Full-text · Article · Mar 2015 · Journal of Animal Science
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    Michael C Nelson · Scott E LaPatra · Timothy J Welch · Joerg Graf
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    ABSTRACT: We present the complete, closed, and finished chromosomal and extrachromosomal genome sequences of Yersinia ruckeri strain CSF007-82, the etiologic agent of enteric red mouth disease in salmonid fish. The chromosome is 3,799,036 bp with a G+C content of 47.5% and encodes 3,530 predicted coding sequences (CDS), 7 ribosomal operons, and 80 tRNAs.
    Full-text · Article · Jan 2015 · Genome Announcements
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    Scott LaPatra · Samantha Kao · Erik B Erhardt · Irene Salinas
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    ABSTRACT: Farmed fish are susceptible to different infectious disease agents including viruses and bacteria. Thus, multivalent vaccines or vaccination programs against two or more pathogens are valuable tools in aquaculture. Recently, nasal vaccines have been shown to be very effective in rainbow trout. The current study investigates, for the first time, the use of the nasal route in dual vaccination trials against two important aquatic diseases, infectious hematopoietic necrosis virus (IHN) and enteric red mouth (ERM) disease. Rainbow trout received live attenuated IHN virus (IHNV) vaccine and the ERM bacterin using four different vaccine delivery methods and were challenged with virulent IHNV or Yersinia ruckeri 7 (100deg day) and 28 (400deg day) days post-vaccination. The highest survival rates against IHNV at day 7 were obtained by nasal vaccination either when IHNV and ERM were delivered separately into each nare or when they were premixed and delivered to both nasal rosettes (group D). Protection at 28 days against IHNV was similar in all four vaccinated groups. Early protection against ERM was highest in fish that received each vaccine in separate nares (group B), whereas protection at 28 days was highest in the i.p. vaccinated group (group E), followed by the nasally vaccinated group (group B). Survival results were supported by histological observations of the left and right olfactory organ which showed strong immune responses one day (14deg days) after vaccination in group B vaccinated fish. These data indicate that dual vaccination against two different pathogens via the nasal route is a very effective vaccination strategy for use in aquaculture, particularly when each nare is used separately during delivery. Further long-term studies should evaluate the contribution of adaptive immunity to the protection levels observed. Copyright © 2014. Published by Elsevier Ltd.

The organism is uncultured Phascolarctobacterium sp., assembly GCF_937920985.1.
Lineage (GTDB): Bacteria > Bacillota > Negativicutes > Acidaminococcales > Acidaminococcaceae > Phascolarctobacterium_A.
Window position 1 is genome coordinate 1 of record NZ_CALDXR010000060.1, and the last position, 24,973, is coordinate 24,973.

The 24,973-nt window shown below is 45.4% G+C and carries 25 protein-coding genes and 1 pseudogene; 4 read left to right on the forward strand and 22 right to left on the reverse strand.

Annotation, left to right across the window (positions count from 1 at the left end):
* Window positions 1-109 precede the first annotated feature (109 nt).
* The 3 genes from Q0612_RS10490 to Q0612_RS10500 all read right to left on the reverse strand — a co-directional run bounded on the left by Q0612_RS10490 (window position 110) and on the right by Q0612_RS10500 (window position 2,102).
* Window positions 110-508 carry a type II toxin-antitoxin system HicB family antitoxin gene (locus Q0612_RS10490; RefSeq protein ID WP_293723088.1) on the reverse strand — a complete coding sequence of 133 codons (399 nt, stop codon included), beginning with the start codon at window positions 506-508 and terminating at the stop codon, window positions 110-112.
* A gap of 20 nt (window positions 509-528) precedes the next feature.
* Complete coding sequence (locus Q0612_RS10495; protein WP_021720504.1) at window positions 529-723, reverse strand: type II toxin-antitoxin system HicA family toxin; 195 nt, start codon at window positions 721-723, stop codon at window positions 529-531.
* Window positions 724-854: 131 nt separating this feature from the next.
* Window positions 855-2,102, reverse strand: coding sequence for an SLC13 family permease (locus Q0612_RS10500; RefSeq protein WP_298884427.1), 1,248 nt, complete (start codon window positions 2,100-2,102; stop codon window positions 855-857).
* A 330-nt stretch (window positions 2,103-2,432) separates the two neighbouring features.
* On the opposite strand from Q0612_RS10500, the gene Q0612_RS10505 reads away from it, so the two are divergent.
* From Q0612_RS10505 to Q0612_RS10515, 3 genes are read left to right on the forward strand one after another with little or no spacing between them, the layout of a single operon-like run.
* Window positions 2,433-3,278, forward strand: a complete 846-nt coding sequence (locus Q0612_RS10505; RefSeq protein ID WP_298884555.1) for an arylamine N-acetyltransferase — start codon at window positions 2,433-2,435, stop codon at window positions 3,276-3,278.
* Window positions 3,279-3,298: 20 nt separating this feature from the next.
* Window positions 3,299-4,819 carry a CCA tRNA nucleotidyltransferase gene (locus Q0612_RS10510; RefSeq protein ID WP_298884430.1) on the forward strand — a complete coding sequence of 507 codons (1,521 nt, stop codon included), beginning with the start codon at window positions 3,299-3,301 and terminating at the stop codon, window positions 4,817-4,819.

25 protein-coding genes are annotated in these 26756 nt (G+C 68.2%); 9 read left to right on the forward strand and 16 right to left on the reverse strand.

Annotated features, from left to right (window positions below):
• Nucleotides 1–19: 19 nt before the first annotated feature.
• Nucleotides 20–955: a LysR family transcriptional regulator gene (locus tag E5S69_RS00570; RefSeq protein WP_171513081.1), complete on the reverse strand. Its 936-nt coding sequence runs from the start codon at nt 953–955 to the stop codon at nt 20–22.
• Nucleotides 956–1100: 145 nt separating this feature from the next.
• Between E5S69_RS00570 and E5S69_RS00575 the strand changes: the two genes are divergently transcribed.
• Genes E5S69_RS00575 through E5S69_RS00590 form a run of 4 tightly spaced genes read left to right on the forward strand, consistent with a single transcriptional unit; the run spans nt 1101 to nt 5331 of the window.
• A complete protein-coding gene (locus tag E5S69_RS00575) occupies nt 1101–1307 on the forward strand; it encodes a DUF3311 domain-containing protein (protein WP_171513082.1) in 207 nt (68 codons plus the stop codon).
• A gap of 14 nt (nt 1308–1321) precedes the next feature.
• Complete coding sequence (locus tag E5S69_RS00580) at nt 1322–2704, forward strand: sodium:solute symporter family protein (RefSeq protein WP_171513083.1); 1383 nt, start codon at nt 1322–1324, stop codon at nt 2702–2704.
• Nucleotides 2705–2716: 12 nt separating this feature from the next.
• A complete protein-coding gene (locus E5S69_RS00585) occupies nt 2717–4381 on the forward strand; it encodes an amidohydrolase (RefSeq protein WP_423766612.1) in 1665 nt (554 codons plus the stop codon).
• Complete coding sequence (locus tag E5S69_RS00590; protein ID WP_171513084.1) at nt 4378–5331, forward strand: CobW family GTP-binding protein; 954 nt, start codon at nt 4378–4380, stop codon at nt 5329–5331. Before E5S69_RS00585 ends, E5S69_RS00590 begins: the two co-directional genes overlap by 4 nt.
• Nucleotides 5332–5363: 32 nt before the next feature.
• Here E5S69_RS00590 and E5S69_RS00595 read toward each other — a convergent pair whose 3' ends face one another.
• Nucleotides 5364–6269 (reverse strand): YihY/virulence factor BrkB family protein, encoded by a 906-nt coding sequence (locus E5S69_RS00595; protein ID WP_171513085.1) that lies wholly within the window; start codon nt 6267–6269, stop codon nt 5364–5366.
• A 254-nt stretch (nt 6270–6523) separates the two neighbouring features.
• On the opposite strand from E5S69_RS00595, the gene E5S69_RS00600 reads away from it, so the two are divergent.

Full-text · Article · Jan 2015 · Vaccine
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    Wenzhi Liu · Jin Xu · Jie Ma · Scott E. LaPatra · Yan Meng · Yu-ding Fan · Yong Zhou · Xin Yang · Lingbing Zeng